In 1909, students dressed in blackface and minstrel costume paraded through the streets of Madison on their way to UW’s campus. They stopped outside of university President Van Hise’s home so he could address them. He commended the students on their upcoming minstrel production, “I congratulate you on the success of this undertaking. It shows your versatility, and that is a quality all engineers should possess.” The minstrel show that year was, by all accounts, a raging success — performing to a sold out audience of students, faculty, and alumni. So successful, in fact, that for the next century, blackface, minstrelsy, and racist entertainment would become a central part of UW–Madison’s campus culture.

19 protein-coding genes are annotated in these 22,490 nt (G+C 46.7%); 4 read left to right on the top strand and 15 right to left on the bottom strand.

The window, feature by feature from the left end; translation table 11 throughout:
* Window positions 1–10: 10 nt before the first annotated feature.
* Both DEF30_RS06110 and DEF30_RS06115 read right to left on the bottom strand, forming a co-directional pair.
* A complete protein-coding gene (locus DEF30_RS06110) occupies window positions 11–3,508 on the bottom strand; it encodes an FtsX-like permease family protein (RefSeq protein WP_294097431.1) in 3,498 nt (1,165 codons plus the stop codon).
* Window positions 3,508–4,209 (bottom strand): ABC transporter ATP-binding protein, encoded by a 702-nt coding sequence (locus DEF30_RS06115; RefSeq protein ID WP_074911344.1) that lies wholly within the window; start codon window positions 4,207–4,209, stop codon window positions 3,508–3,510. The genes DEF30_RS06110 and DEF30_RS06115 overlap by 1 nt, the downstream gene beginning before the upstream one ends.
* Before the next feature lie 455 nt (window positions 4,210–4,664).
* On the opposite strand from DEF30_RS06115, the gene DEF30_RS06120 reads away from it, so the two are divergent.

Since the late 1960s, Chicanx activists, academics, and students have been fighting for the legitimacy of Chicano Studies as a discipline with a rightful place as a department at the University of Wisconsin–Madison. Following a four-month protest and successful state lobbying effort in 1975, Chicanx students and activists amended the university’s budget to create the Chican@ Latin@ Studies program. Caught in limbo between activist ideologies and the restrictions of an academic institution, Chicanx activists and academics fractured over how to get departmental status. Despite these circumstances and the infighting that erupted between Chicanx activists and academics, both parties helped Chicano Studies survive the 1980s and enabled future generations to grow the program. Today the fight for a department continues.